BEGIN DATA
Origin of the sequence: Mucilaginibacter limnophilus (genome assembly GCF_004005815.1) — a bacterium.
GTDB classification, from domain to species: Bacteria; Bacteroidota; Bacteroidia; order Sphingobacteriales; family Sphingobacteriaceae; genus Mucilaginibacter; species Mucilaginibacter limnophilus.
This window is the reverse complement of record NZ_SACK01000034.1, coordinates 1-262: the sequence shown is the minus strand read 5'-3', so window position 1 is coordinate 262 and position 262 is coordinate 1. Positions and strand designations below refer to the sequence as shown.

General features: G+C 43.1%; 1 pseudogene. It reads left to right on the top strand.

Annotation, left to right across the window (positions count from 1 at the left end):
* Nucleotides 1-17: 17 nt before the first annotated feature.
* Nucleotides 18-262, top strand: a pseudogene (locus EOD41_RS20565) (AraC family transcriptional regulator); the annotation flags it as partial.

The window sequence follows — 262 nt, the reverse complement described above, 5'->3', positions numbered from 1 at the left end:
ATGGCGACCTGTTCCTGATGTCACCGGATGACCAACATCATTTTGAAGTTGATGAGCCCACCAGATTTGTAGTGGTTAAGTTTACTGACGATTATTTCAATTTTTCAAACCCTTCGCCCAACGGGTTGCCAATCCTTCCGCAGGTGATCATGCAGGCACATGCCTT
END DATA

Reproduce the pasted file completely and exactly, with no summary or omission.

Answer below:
Origin of the sequence: Mucilaginibacter limnophilus (genome assembly GCF_004005815.1) — a bacterium.
GTDB classification, from domain to species: Bacteria; Bacteroidota; Bacteroidia; order Sphingobacteriales; family Sphingobacteriaceae; genus Mucilaginibacter; species Mucilaginibacter limnophilus.
This window is the reverse complement of record NZ_SACK01000034.1, coordinates 1-262: the sequence shown is the minus strand read 5'-3', so window position 1 is coordinate 262 and position 262 is coordinate 1. Positions and strand designations below refer to the sequence as shown.

General features: G+C 43.1%; 1 pseudogene. It reads left to right on the top strand.

Annotation, left to right across the window (positions count from 1 at the left end):
* Nucleotides 1-17: 17 nt before the first annotated feature.
* Nucleotides 18-262, top strand: a pseudogene (locus EOD41_RS20565) (AraC family transcriptional regulator); the annotation flags it as partial.

The window sequence follows — 262 nt, the reverse complement described above, 5'->3', positions numbered from 1 at the left end:
ATGGCGACCTGTTCCTGATGTCACCGGATGACCAACATCATTTTGAAGTTGATGAGCCCACCAGATTTGTAGTGGTTAAGTTTACTGACGATTATTTCAATTTTTCAAACCCTTCGCCCAACGGGTTGCCAATCCTTCCGCAGGTGATCATGCAGGCACATGCCTT